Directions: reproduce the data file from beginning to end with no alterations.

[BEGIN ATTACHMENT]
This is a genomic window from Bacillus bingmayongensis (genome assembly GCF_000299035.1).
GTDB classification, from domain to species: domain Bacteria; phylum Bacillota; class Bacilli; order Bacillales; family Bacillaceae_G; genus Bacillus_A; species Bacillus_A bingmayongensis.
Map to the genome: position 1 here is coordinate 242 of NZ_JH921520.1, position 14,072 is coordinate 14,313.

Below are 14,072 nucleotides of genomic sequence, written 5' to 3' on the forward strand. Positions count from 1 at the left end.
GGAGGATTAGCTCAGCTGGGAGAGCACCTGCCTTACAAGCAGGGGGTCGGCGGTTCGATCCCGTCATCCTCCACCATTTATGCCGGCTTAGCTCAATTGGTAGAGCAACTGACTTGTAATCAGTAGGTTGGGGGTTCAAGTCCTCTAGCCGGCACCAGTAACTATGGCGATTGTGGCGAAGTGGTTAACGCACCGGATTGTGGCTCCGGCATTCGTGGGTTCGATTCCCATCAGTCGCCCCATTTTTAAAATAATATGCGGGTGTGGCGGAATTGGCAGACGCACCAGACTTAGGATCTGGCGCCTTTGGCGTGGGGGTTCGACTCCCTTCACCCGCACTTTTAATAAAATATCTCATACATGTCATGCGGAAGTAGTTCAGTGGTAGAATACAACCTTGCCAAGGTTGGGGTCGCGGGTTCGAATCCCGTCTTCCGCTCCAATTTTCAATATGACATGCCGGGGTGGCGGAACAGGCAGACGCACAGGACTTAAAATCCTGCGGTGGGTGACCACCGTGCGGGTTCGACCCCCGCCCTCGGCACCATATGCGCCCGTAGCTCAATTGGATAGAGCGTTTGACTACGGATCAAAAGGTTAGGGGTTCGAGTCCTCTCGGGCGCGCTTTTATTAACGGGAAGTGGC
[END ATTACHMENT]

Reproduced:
This is a genomic window from Bacillus bingmayongensis (genome assembly GCF_000299035.1).
GTDB classification, from domain to species: domain Bacteria; phylum Bacillota; class Bacilli; order Bacillales; family Bacillaceae_G; genus Bacillus_A; species Bacillus_A bingmayongensis.
Map to the genome: position 1 here is coordinate 242 of NZ_JH921520.1, position 14,072 is coordinate 14,313.

Below are 14,072 nucleotides of genomic sequence, written 5' to 3' on the forward strand. Positions count from 1 at the left end.
GGAGGATTAGCTCAGCTGGGAGAGCACCTGCCTTACAAGCAGGGGGTCGGCGGTTCGATCCCGTCATCCTCCACCATTTATGCCGGCTTAGCTCAATTGGTAGAGCAACTGACTTGTAATCAGTAGGTTGGGGGTTCAAGTCCTCTAGCCGGCACCAGTAACTATGGCGATTGTGGCGAAGTGGTTAACGCACCGGATTGTGGCTCCGGCATTCGTGGGTTCGATTCCCATCAGTCGCCCCATTTTTAAAATAATATGCGGGTGTGGCGGAATTGGCAGACGCACCAGACTTAGGATCTGGCGCCTTTGGCGTGGGGGTTCGACTCCCTTCACCCGCACTTTTAATAAAATATCTCATACATGTCATGCGGAAGTAGTTCAGTGGTAGAATACAACCTTGCCAAGGTTGGGGTCGCGGGTTCGAATCCCGTCTTCCGCTCCAATTTTCAATATGACATGCCGGGGTGGCGGAACAGGCAGACGCACAGGACTTAAAATCCTGCGGTGGGTGACCACCGTGCGGGTTCGACCCCCGCCCTCGGCACCATATGCGCCCGTAGCTCAATTGGATAGAGCGTTTGACTACGGATCAAAAGGTTAGGGGTTCGAGTCCTCTCGGGCGCGCTTTTATTAACGGGAAGTGGC